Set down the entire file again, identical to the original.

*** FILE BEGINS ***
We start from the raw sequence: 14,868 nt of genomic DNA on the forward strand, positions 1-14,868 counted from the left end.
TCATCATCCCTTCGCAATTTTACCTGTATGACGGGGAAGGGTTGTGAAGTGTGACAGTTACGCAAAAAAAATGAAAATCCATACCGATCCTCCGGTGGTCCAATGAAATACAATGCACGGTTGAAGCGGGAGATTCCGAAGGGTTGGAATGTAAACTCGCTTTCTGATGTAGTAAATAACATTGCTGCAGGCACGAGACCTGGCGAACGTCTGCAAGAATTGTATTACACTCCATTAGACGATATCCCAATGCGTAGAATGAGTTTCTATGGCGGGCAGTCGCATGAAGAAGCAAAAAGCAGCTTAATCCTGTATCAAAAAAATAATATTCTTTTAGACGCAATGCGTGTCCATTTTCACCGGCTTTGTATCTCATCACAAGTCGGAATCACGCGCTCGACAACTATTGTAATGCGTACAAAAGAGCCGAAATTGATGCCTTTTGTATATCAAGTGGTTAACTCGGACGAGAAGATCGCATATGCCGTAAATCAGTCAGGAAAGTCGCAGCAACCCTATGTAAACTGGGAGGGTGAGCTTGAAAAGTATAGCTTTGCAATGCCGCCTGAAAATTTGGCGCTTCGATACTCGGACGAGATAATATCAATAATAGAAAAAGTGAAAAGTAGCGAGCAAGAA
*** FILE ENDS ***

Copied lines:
We start from the raw sequence: 14,868 nt of genomic DNA on the forward strand, positions 1-14,868 counted from the left end.
TCATCATCCCTTCGCAATTTTACCTGTATGACGGGGAAGGGTTGTGAAGTGTGACAGTTACGCAAAAAAAATGAAAATCCATACCGATCCTCCGGTGGTCCAATGAAATACAATGCACGGTTGAAGCGGGAGATTCCGAAGGGTTGGAATGTAAACTCGCTTTCTGATGTAGTAAATAACATTGCTGCAGGCACGAGACCTGGCGAACGTCTGCAAGAATTGTATTACACTCCATTAGACGATATCCCAATGCGTAGAATGAGTTTCTATGGCGGGCAGTCGCATGAAGAAGCAAAAAGCAGCTTAATCCTGTATCAAAAAAATAATATTCTTTTAGACGCAATGCGTGTCCATTTTCACCGGCTTTGTATCTCATCACAAGTCGGAATCACGCGCTCGACAACTATTGTAATGCGTACAAAAGAGCCGAAATTGATGCCTTTTGTATATCAAGTGGTTAACTCGGACGAGAAGATCGCATATGCCGTAAATCAGTCAGGAAAGTCGCAGCAACCCTATGTAAACTGGGAGGGTGAGCTTGAAAAGTATAGCTTTGCAATGCCGCCTGAAAATTTGGCGCTTCGATACTCGGACGAGATAATATCAATAATAGAAAAAGTGAAAAGTAGCGAGCAAGAA